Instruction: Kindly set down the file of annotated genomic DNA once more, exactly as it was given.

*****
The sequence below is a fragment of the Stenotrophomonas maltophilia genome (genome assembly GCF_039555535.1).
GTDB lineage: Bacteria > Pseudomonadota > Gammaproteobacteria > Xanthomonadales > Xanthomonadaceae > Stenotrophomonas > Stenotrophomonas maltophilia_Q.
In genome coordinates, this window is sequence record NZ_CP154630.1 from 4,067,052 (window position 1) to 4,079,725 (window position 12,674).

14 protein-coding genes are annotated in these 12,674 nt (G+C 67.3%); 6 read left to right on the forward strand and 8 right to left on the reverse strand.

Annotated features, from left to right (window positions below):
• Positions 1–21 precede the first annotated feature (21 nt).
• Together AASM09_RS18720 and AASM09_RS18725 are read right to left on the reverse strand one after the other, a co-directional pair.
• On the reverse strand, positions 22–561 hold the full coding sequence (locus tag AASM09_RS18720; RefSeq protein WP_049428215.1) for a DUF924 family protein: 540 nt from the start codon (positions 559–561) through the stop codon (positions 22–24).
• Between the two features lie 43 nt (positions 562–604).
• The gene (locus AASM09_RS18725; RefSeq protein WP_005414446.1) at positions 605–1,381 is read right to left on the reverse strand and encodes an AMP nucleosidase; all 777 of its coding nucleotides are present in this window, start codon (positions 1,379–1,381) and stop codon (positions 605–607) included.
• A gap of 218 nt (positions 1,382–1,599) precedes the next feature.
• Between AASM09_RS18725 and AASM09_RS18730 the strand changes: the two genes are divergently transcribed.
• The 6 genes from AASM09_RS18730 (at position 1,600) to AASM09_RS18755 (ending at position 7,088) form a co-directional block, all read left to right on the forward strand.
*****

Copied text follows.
The sequence below is a fragment of the Stenotrophomonas maltophilia genome (genome assembly GCF_039555535.1).
GTDB lineage: Bacteria > Pseudomonadota > Gammaproteobacteria > Xanthomonadales > Xanthomonadaceae > Stenotrophomonas > Stenotrophomonas maltophilia_Q.
In genome coordinates, this window is sequence record NZ_CP154630.1 from 4,067,052 (window position 1) to 4,079,725 (window position 12,674).

14 protein-coding genes are annotated in these 12,674 nt (G+C 67.3%); 6 read left to right on the forward strand and 8 right to left on the reverse strand.

Annotated features, from left to right (window positions below):
• Positions 1–21 precede the first annotated feature (21 nt).
• Together AASM09_RS18720 and AASM09_RS18725 are read right to left on the reverse strand one after the other, a co-directional pair.
• On the reverse strand, positions 22–561 hold the full coding sequence (locus tag AASM09_RS18720; RefSeq protein WP_049428215.1) for a DUF924 family protein: 540 nt from the start codon (positions 559–561) through the stop codon (positions 22–24).
• Between the two features lie 43 nt (positions 562–604).
• The gene (locus AASM09_RS18725; RefSeq protein WP_005414446.1) at positions 605–1,381 is read right to left on the reverse strand and encodes an AMP nucleosidase; all 777 of its coding nucleotides are present in this window, start codon (positions 1,379–1,381) and stop codon (positions 605–607) included.
• A gap of 218 nt (positions 1,382–1,599) precedes the next feature.
• Between AASM09_RS18725 and AASM09_RS18730 the strand changes: the two genes are divergently transcribed.
• The 6 genes from AASM09_RS18730 (at position 1,600) to AASM09_RS18755 (ending at position 7,088) form a co-directional block, all read left to right on the forward strand.